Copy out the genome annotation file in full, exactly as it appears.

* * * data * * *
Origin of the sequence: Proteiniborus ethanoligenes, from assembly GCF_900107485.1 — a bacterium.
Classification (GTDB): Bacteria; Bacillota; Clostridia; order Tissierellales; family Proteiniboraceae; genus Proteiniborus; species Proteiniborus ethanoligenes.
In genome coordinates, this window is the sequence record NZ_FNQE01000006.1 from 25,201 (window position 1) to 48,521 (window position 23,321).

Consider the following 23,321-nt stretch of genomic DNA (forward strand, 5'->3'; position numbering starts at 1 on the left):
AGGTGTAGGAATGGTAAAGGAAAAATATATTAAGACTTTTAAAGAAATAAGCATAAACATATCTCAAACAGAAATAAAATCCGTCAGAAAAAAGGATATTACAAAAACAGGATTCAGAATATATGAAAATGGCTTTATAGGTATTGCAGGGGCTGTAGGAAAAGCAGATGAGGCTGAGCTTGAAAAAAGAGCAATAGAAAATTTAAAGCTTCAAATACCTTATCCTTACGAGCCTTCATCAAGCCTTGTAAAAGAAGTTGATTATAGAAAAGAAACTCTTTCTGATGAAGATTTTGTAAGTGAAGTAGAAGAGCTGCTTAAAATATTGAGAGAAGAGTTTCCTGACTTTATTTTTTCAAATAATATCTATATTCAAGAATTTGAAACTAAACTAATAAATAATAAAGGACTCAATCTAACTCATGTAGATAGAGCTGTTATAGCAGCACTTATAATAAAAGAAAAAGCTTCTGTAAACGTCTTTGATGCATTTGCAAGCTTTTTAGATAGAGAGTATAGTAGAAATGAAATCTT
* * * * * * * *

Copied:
Origin of the sequence: Proteiniborus ethanoligenes, from assembly GCF_900107485.1 — a bacterium.
Classification (GTDB): Bacteria; Bacillota; Clostridia; order Tissierellales; family Proteiniboraceae; genus Proteiniborus; species Proteiniborus ethanoligenes.
In genome coordinates, this window is the sequence record NZ_FNQE01000006.1 from 25,201 (window position 1) to 48,521 (window position 23,321).

Consider the following 23,321-nt stretch of genomic DNA (forward strand, 5'->3'; position numbering starts at 1 on the left):
AGGTGTAGGAATGGTAAAGGAAAAATATATTAAGACTTTTAAAGAAATAAGCATAAACATATCTCAAACAGAAATAAAATCCGTCAGAAAAAAGGATATTACAAAAACAGGATTCAGAATATATGAAAATGGCTTTATAGGTATTGCAGGGGCTGTAGGAAAAGCAGATGAGGCTGAGCTTGAAAAAAGAGCAATAGAAAATTTAAAGCTTCAAATACCTTATCCTTACGAGCCTTCATCAAGCCTTGTAAAAGAAGTTGATTATAGAAAAGAAACTCTTTCTGATGAAGATTTTGTAAGTGAAGTAGAAGAGCTGCTTAAAATATTGAGAGAAGAGTTTCCTGACTTTATTTTTTCAAATAATATCTATATTCAAGAATTTGAAACTAAACTAATAAATAATAAAGGACTCAATCTAACTCATGTAGATAGAGCTGTTATAGCAGCACTTATAATAAAAGAAAAAGCTTCTGTAAACGTCTTTGATGCATTTGCAAGCTTTTTAGATAGAGAGTATAGTAGAAATGAAATCTT